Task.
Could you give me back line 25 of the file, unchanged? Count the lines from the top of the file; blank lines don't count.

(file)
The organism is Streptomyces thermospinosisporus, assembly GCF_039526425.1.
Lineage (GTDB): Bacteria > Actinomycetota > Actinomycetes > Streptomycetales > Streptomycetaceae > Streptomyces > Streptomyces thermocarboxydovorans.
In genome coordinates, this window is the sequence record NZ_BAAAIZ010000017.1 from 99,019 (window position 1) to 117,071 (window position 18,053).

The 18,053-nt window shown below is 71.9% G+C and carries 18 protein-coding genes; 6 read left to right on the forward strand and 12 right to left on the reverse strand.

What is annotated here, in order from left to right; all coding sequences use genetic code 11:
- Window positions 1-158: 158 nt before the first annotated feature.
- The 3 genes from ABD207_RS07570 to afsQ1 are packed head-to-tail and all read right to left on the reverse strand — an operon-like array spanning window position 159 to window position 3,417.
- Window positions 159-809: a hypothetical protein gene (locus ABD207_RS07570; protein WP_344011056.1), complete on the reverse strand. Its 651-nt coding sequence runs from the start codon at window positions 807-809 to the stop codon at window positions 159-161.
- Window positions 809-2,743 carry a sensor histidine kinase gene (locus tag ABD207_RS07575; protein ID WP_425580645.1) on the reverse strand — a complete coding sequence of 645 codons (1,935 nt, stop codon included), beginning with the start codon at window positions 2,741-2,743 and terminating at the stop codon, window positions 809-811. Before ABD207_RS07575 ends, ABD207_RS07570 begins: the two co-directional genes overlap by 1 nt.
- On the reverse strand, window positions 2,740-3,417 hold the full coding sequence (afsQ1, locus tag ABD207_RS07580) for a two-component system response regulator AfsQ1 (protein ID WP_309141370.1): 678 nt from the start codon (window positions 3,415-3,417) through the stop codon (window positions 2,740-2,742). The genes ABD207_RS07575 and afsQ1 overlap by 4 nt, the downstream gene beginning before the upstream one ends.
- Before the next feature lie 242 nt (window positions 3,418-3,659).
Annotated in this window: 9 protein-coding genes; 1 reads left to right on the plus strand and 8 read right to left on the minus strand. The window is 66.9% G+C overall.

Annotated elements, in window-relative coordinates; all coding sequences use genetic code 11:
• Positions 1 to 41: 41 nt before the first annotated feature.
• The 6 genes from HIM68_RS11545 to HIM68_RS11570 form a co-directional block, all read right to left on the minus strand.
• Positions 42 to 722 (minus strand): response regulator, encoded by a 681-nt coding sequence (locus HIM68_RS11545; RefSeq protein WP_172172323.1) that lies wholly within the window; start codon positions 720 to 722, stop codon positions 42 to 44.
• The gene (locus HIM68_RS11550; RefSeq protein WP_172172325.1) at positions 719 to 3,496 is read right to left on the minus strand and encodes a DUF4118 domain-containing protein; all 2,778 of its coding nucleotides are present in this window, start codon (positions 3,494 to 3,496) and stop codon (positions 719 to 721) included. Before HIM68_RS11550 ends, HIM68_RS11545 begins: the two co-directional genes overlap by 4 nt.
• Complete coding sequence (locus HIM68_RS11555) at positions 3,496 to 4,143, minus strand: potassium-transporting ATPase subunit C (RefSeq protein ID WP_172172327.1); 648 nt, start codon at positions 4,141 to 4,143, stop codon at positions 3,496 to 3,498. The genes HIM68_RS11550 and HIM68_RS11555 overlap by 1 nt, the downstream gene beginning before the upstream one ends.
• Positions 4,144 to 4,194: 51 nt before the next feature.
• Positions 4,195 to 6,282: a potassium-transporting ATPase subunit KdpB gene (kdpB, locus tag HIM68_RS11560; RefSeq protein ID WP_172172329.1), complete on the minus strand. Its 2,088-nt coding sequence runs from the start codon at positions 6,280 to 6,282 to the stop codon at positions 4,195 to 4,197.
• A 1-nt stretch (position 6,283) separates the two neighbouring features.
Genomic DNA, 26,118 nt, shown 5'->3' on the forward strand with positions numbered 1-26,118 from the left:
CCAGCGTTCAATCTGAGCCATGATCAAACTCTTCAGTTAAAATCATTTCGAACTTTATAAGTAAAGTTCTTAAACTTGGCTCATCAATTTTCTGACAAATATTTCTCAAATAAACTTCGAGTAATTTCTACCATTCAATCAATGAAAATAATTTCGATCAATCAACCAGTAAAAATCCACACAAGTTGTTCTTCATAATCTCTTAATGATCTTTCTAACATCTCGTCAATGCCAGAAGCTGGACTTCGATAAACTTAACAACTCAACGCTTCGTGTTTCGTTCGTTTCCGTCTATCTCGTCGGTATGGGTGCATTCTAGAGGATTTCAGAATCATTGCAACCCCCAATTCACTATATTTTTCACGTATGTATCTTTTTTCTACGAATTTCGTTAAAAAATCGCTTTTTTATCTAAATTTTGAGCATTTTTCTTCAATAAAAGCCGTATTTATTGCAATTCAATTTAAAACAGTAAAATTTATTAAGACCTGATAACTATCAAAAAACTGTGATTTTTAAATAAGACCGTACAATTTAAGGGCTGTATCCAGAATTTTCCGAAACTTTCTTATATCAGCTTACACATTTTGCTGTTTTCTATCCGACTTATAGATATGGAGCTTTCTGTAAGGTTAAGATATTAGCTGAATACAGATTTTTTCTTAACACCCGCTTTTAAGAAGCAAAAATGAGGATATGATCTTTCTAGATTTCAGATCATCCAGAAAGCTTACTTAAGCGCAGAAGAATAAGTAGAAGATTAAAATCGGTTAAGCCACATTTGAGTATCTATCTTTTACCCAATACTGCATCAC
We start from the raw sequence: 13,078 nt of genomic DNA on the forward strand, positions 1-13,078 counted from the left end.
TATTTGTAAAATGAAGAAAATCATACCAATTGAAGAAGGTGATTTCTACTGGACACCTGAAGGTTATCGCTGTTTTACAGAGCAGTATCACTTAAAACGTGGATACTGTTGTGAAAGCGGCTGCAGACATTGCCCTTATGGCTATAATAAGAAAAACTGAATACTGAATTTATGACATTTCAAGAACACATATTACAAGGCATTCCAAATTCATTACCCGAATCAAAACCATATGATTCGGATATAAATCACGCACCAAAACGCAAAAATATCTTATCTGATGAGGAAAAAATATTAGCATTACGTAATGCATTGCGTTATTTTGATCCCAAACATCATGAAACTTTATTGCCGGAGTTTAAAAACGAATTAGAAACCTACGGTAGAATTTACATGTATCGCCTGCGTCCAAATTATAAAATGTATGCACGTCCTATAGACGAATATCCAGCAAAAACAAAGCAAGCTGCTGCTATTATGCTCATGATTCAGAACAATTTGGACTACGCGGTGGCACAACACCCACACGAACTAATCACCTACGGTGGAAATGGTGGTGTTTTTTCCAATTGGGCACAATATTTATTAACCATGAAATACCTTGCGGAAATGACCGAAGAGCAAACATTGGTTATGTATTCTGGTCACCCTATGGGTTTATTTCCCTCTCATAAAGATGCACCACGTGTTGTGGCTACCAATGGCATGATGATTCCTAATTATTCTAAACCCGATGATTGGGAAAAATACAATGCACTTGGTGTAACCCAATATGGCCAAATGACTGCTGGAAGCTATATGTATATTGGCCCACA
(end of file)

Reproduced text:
TATTTGTAAAATGAAGAAAATCATACCAATTGAAGAAGGTGATTTCTACTGGACACCTGAAGGTTATCGCTGTTTTACAGAGCAGTATCACTTAAAACGTGGATACTGTTGTGAAAGCGGCTGCAGACATTGCCCTTATGGCTATAATAAGAAAAACTGAATACTGAATTTATGACATTTCAAGAACACATATTACAAGGCATTCCAAATTCATTACCCGAATCAAAACCATATGATTCGGATATAAATCACGCACCAAAACGCAAAAATATCTTATCTGATGAGGAAAAAATATTAGCATTACGTAATGCATTGCGTTATTTTGATCCCAAACATCATGAAACTTTATTGCCGGAGTTTAAAAACGAATTAGAAACCTACGGTAGAATTTACATGTATCGCCTGCGTCCAAATTATAAAATGTATGCACGTCCTATAGACGAATATCCAGCAAAAACAAAGCAAGCTGCTGCTATTATGCTCATGATTCAGAACAATTTGGACTACGCGGTGGCACAACACCCACACGAACTAATCACCTACGGTGGAAATGGTGGTGTTTTTTCCAATTGGGCACAATATTTATTAACCATGAAATACCTTGCGGAAATGACCGAAGAGCAAACATTGGTTATGTATTCTGGTCACCCTATGGGTTTATTTCCCTCTCATAAAGATGCACCACGTGTTGTGGCTACCAATGGCATGATGATTCCTAATTATTCTAAACCCGATGATTGGGAAAAATACAATGCACTTGGTGTAACCCAATATGGCCAAATGACTGCTGGAAGCTATATGTATATTGGCCCACA